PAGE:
With regards to your second post: Your first point seems to be fine. Your second point however I will challenge you on this which you said: "His purpose was for them to Fall." I think it goes a little deeper than this. For one Scripture seems to say that Satan had a pride within himself. God did not have to work this sin into Satan. It was already there. One of my good friends said that God is the ultimate good and wherever God is absent is where evil lies and I think I agree with him. My further challenge to you is this. That God's purpose for them to fall is salvific and not just so that they would fall. To make this clear I hope: If one of the aspects of God is that He creates then whatever He creates must have a plan and purpose. So He creates angels and some of them fall away. I think you should really read the City of God by St. Augustine. He draws this point much clearer than I can.
You also said this: "If they had *impure motives* and acted like monsters, then who gave them those motives in order to achieve the specific, purpose-driven outcome, decreed when God determined whatsoever comes to pass? That’s what it all comes back to. Is God sovereign over thought, in a way that C’s say that God is sovereign over action? If so, then they think thoughts that God immutably gives them."
My response: I would disagree with you here. Here is why: For the Evil and For dead sinners God does not have to work in them a evil motive or evil thought. Although God permits it or ordains it but never is the author of evil. In 1 Samuel 2 we see that it was the purpose for God to put Eli's sons to death. How did He do this? First they were laying with the women, second they disobeyed their father, therefore they were put to death. We also have a clearer point about Jude who recieved money by handing Jesus over, and yet it was still the plan of the Lord to do such.
You said: "If God is sovereign over thought, in a way that He is sovereign over action, then if there is no independent *action* then there is no independent *thought*. No rogue thoughts, no independent thoughts. All thoughts are divinely decreed, cradle to grave, just as all actions are divinely decreed, cradle to grave."
My response: That is not necessarily true. I would contend that if there is independent action then there is no independent thought. Thoughts are necessary for actions right? So if there is independent action then what is thought? Our actions depend on thought. What we think stirs what we do.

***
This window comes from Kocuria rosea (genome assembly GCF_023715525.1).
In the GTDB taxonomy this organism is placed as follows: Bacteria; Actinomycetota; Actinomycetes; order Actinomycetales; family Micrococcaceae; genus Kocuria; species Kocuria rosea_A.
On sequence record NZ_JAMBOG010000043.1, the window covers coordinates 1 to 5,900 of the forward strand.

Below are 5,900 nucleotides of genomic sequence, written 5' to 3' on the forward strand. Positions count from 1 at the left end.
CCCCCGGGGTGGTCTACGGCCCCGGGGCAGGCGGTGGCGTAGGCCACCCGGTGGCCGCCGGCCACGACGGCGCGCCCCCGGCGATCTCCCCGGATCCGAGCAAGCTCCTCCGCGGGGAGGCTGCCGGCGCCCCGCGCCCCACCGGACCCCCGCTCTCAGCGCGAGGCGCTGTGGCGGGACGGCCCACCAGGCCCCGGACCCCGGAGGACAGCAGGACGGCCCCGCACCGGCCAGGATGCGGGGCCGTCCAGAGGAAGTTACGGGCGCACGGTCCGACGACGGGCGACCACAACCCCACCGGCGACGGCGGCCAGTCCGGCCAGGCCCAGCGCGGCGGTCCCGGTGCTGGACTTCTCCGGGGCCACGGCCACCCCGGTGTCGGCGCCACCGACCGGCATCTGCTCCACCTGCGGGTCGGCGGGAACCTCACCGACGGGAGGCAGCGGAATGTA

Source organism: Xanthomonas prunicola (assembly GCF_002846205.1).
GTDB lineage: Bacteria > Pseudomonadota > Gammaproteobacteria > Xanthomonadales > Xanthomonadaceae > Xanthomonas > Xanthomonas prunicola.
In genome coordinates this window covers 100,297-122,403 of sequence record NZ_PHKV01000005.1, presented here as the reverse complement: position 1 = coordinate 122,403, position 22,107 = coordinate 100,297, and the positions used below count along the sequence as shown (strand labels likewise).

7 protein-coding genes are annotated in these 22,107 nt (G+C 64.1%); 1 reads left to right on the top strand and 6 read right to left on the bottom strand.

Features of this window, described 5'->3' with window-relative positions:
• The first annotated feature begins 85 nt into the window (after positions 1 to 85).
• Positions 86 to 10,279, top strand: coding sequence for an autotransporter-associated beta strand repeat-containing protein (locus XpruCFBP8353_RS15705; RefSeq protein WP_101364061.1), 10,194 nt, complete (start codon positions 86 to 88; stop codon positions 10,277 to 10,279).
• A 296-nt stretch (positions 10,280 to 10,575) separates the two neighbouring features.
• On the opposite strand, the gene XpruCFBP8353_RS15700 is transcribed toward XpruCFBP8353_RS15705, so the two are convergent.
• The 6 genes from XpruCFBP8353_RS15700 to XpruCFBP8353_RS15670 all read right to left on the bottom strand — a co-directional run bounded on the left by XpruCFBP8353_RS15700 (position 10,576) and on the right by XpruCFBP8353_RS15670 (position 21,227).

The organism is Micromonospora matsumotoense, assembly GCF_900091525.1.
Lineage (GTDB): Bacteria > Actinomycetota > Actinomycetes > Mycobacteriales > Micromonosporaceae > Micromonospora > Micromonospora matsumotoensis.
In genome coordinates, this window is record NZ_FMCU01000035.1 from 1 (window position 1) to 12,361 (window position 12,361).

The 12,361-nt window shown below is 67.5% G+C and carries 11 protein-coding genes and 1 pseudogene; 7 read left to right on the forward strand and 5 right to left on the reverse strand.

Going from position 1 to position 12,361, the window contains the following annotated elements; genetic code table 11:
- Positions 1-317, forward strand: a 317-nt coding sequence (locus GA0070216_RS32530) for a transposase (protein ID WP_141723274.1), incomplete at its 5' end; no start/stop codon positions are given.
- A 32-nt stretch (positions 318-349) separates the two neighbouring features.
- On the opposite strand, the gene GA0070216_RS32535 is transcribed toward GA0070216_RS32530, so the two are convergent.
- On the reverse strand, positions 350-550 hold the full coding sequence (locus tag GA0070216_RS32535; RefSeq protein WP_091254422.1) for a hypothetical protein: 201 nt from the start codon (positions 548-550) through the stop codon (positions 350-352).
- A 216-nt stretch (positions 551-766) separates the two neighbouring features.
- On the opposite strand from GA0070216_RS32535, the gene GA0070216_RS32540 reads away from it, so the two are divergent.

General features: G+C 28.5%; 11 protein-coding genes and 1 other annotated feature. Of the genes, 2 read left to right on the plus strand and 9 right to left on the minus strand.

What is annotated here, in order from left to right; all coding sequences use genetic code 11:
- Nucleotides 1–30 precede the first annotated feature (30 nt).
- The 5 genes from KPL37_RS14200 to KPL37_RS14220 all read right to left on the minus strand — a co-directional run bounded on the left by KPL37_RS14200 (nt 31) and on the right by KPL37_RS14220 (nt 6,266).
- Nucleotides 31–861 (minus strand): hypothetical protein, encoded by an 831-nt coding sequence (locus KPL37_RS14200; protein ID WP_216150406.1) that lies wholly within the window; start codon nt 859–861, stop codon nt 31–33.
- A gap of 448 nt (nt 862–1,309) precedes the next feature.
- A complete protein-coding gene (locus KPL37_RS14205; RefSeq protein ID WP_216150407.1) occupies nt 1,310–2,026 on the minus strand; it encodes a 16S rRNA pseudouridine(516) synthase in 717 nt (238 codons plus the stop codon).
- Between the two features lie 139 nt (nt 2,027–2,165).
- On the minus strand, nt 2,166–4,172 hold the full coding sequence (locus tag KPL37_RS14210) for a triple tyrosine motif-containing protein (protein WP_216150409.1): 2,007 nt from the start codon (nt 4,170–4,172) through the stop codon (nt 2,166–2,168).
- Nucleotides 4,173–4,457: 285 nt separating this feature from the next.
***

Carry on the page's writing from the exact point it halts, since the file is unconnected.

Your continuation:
I hope I made my points clear here.
I would agree to some of what you had said about Job. Here you have the idea about God permitting satan to do something. Notice how satan was not coerced to do something against his nature. But I would also contend that God's purpose was to show that Job was righteous which God said about Job and not Job to himself in chapter 1. I think this book also portreys the issue of preservation/persevarance of the saints.
As for David. It is unclear as what had happened. Scripture never says. But what it does say is that God incited david to sin against the Lord - showing it was His will for David to do such and also we see that it says that Satan incited david to sin against the Lord. Further remarks is - was David coerce to do something against his will? If so then how was it a sin? If not then how so?
Richard said this: "Everyone quotes Scripture, but NOT everyone is correct in what they are quoting. I think it's important to remain humble and to use theology to draw closer to God and to each other. I think that God is honored in that. I'm done with beating people over the head. I don't sense that God was ever honored in it."
I agree with this remark. Satan is a prime example of one who used scripture verse wrongly. I think also that true worship is not just based on hearing the word, but also right mind set on what the Scriptures are saying. John 4:23-24 presents the quality of worship as being spirit and truth.
Just realize there are no verses in Scripture that teach irresistibly imposed regeneration, nor a God who passes over people not giving them sufficient grace to have the free choice, so the Calvinist we find just inserts into the text each and every time that which is not explicitly stated. But we know a true, loving and righteous God who pleads with all and implores us all to believe in Him would not do so if He didn't give us sufficient grace to have the free choice, otherwise that is abusive and sadistic. Do you tell a person in a wheel chair to get up and jump through a hoop? The god of Calvinism is Satan or some evil spirit. Either way, not good.